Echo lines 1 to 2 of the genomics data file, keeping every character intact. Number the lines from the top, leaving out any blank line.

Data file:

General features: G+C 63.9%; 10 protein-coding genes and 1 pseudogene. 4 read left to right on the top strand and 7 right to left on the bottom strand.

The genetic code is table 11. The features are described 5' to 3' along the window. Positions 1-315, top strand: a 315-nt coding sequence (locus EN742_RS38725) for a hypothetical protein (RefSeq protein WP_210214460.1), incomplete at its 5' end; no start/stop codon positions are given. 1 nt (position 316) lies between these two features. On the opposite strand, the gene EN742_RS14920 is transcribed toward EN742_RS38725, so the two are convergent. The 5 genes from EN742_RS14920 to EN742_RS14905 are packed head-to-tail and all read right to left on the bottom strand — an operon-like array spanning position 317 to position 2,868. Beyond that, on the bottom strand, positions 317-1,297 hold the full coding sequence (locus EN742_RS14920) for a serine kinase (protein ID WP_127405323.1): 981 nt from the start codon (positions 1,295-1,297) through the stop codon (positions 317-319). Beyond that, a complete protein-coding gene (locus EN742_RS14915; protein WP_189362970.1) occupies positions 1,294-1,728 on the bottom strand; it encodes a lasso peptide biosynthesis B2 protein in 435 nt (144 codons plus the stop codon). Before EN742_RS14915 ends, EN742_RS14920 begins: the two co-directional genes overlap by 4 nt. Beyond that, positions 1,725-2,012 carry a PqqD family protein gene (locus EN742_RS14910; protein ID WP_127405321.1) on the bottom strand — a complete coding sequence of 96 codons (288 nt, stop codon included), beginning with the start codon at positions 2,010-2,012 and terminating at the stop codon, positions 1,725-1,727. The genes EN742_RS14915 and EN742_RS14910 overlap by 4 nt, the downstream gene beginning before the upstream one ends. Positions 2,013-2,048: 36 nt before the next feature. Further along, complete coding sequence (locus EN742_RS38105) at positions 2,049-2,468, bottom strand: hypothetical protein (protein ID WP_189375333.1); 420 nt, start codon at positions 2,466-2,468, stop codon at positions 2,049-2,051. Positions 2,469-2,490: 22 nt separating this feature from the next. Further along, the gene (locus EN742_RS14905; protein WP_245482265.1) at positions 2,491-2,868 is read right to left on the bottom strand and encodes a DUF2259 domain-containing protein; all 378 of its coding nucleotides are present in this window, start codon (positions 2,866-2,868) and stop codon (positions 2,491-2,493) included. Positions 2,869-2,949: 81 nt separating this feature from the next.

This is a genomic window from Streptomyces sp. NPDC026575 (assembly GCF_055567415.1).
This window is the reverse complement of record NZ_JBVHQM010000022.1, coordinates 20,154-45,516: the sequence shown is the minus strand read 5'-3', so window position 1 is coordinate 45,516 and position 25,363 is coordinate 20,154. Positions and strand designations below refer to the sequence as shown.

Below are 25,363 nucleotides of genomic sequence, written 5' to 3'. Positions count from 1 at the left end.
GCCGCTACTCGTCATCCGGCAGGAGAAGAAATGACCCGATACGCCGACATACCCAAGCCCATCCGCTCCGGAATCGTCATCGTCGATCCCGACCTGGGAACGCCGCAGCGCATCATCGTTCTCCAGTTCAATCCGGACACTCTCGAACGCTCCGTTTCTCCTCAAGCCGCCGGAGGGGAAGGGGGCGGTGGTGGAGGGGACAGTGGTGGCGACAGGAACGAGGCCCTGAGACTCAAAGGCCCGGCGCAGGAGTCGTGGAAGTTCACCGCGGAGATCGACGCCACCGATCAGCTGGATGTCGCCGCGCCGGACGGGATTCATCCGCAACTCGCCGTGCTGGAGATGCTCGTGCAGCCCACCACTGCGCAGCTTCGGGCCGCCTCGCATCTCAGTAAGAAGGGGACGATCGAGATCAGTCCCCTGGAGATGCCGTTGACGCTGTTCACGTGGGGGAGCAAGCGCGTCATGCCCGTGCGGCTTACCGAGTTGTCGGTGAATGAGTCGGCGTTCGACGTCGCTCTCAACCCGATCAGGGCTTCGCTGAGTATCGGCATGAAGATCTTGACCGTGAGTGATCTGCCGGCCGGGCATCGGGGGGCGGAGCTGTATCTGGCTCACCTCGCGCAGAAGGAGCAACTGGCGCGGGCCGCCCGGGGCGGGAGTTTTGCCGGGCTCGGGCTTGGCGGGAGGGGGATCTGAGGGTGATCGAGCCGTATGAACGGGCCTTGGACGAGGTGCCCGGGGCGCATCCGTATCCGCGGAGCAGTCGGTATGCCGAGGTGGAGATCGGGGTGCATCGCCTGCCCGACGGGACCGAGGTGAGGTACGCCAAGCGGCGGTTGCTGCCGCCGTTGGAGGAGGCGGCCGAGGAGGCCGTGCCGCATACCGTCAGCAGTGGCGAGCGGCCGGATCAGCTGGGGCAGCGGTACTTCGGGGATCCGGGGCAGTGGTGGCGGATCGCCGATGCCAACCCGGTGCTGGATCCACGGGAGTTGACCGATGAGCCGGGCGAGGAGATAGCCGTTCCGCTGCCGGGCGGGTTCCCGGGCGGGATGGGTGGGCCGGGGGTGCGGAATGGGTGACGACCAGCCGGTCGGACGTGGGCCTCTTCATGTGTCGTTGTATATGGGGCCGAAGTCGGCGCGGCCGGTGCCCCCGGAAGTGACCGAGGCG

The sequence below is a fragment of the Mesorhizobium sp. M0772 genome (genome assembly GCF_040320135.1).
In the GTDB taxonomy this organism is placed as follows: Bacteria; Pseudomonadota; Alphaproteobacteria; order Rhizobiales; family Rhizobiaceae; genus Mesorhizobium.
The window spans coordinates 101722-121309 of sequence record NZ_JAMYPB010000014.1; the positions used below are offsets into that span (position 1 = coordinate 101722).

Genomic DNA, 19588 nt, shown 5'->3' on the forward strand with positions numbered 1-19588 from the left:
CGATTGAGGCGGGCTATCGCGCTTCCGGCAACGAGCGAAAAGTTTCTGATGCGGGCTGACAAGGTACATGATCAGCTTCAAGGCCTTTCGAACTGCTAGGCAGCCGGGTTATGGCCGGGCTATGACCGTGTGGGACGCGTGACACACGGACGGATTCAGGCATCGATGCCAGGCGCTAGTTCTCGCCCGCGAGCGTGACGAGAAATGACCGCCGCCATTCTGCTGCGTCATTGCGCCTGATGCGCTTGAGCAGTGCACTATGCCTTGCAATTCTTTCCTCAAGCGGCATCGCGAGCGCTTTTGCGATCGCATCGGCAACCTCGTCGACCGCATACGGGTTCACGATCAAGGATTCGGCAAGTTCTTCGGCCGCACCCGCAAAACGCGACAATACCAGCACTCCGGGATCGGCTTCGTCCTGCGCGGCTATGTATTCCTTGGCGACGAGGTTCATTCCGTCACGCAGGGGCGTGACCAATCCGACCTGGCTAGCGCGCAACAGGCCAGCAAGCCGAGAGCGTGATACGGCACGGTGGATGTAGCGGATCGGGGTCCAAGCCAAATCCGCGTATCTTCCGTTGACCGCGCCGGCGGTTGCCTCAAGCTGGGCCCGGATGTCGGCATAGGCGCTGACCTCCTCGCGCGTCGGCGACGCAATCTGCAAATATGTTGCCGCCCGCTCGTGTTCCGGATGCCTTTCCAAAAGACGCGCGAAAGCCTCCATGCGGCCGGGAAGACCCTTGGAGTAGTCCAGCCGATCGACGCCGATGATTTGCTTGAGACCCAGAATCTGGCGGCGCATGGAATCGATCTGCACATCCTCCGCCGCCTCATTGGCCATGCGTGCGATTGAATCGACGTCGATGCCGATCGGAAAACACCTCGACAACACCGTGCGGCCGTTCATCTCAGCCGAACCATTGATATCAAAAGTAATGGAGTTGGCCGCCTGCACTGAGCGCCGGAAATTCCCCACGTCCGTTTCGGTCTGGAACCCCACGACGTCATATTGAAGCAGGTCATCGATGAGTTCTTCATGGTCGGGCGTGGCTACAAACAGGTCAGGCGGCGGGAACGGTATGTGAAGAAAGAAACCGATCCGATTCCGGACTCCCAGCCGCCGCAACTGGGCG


General features: G+C 63.9%; 10 protein-coding genes and 1 pseudogene. 4 read left to right on the top strand and 7 right to left on the bottom strand.

The genetic code is table 11. The features are described 5' to 3' along the window. Positions 1-315, top strand: a 315-nt coding sequence (locus EN742_RS38725) for a hypothetical protein (RefSeq protein WP_210214460.1), incomplete at its 5' end; no start/stop codon positions are given. 1 nt (position 316) lies between these two features. On the opposite strand, the gene EN742_RS14920 is transcribed toward EN742_RS38725, so the two are convergent. The 5 genes from EN742_RS14920 to EN742_RS14905 are packed head-to-tail and all read right to left on the bottom strand — an operon-like array spanning position 317 to position 2,868. Beyond that, on the bottom strand, positions 317-1,297 hold the full coding sequence (locus EN742_RS14920) for a serine kinase (protein ID WP_127405323.1): 981 nt from the start codon (positions 1,295-1,297) through the stop codon (positions 317-319). Beyond that, a complete protein-coding gene (locus EN742_RS14915; protein WP_189362970.1) occupies positions 1,294-1,728 on the bottom strand; it encodes a lasso peptide biosynthesis B2 protein in 435 nt (144 codons plus the stop codon). Before EN742_RS14915 ends, EN742_RS14920 begins: the two co-directional genes overlap by 4 nt. Beyond that, positions 1,725-2,012 carry a PqqD family protein gene (locus EN742_RS14910; protein ID WP_127405321.1) on the bottom strand — a complete coding sequence of 96 codons (288 nt, stop codon included), beginning with the start codon at positions 2,010-2,012 and terminating at the stop codon, positions 1,725-1,727. The genes EN742_RS14915 and EN742_RS14910 overlap by 4 nt, the downstream gene beginning before the upstream one ends. Positions 2,013-2,048: 36 nt before the next feature. Further along, complete coding sequence (locus EN742_RS38105) at positions 2,049-2,468, bottom strand: hypothetical protein (protein ID WP_189375333.1); 420 nt, start codon at positions 2,466-2,468, stop codon at positions 2,049-2,051. Positions 2,469-2,490: 22 nt separating this feature from the next. Further along, the gene (locus EN742_RS14905; protein WP_245482265.1) at positions 2,491-2,868 is read right to left on the bottom strand and encodes a DUF2259 domain-containing protein; all 378 of its coding nucleotides are present in this window, start codon (positions 2,866-2,868) and stop codon (positions 2,491-2,493) included. Positions 2,869-2,949: 81 nt separating this feature from the next.